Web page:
On Wednesday, June 2, Guiding Eyes for the Blind welcomes the Veterinary Specialty Center of the Hudson Valley for a special presentation on bone marrow transplants for dogs with Lymphoma. The free event begins at 7 p.m. and will be held at Guiding Eyes’ Headquarters and Training Center in Yorktown Heights, NY. The Veterinary Specialty Center of the Hudson Valley is the only facility to conduct this procedure in the Northeast, and one of only five nationwide.
Bone marrow transplants (BMT) are the newest treatments for Canine Lymphosarcoma (Lymphoma), a type of cancer of the white blood cells. The procedure requires that the patient be put into molecular remission and the cancer-free stem cells be removed. Radiation therapy is then used to eradicate any remaining cancer cells throughout the body. The patient is supported in a state-of-the-art ICU facility while the stem cells are placed back into the body to re-grow the bone marrow and the immune system. A successful treatment allows the patient to live a cancer-free life.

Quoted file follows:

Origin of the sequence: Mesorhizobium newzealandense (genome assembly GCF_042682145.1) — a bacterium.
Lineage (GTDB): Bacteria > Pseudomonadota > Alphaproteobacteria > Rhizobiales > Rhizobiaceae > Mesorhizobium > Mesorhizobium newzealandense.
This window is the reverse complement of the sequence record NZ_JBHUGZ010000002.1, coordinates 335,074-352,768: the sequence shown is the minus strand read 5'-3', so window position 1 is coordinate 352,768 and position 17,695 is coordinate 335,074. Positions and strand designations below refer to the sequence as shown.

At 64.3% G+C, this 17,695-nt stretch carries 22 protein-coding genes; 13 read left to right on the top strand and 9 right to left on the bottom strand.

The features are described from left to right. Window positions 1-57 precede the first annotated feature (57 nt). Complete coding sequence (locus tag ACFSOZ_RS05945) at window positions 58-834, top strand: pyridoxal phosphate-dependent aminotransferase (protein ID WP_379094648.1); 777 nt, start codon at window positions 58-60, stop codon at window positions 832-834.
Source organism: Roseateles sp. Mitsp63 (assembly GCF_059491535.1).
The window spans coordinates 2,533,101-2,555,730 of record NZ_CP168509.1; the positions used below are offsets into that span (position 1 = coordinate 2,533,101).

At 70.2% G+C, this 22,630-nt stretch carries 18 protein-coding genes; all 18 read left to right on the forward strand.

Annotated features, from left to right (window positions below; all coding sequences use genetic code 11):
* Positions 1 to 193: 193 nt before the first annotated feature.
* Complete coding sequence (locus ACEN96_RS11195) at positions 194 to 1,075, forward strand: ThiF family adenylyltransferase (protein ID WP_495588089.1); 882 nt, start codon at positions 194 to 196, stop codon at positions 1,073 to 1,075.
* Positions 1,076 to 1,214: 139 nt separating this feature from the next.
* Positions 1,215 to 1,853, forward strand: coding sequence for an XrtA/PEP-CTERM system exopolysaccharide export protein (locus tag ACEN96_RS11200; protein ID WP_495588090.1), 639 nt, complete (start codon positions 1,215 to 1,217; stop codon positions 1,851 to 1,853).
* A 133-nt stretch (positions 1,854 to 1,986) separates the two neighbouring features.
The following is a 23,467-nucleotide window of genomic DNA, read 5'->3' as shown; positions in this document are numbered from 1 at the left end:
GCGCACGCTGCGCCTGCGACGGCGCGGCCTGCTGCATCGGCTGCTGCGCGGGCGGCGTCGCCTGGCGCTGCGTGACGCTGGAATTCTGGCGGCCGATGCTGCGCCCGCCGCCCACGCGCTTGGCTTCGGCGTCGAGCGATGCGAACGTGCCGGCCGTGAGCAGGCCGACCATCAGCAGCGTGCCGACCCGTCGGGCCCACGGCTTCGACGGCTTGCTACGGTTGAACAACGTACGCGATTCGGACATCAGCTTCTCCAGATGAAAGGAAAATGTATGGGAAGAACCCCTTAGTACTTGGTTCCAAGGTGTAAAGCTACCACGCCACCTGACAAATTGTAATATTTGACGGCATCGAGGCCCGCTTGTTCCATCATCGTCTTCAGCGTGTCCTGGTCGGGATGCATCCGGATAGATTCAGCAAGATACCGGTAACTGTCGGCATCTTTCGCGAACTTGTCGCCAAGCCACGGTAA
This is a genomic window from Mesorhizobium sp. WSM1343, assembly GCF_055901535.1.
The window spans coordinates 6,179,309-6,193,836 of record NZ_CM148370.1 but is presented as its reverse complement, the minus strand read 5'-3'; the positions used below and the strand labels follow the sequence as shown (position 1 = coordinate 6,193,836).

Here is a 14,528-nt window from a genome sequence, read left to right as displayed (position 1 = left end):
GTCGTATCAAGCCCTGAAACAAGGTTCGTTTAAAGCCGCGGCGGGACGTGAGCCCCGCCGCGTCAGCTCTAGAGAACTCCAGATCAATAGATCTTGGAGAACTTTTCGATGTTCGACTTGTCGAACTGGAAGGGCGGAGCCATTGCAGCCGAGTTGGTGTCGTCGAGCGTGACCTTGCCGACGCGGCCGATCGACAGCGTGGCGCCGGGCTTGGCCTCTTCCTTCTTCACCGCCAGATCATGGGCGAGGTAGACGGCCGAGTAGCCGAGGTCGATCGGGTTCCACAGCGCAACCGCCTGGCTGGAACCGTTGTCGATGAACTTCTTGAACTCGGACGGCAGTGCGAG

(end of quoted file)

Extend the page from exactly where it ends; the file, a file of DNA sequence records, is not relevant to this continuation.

“Lymphoma is one of the most common cancers we see,” explained Dr. Joseph Impellizeri, the center’s medical director. “A bone marrow transplant can be an actual ‘cure for cancer’ in 50-75% of the cases. As a veterinary oncologist, the chance to offer a cure for an otherwise fatal cancer is a dream come true.”
“Our dog was just too important to us; we had to try everything,” said Bob Akmens, owner of Flopsy, an 11 year old German short-haired pointer suffering from lymphoma. “He is part of our family and the BMT procedure gave us hope that otherwise would be impossible. I am so happy we found Dr. Impellizeri and were able to give Flopsy a real chance at being cured.”
The presentation is open to the public, although reservations are required. To sign-up, please contact Guiding Eyes for the Blind at 914-243-4346 or e-mail firstname.lastname@example.org. For more information on bone marrow transplants for dog, call Cristiana Campos, Veterinary Specialty Center of the Hudson Valley, at 845-632-3200.
Guiding Eyes for the Blind is located at 611 Granite Springs Road in Yorktown Heights, NY. The organization can be reached at 914.245.4024 or by visiting www.guidingeyes.org.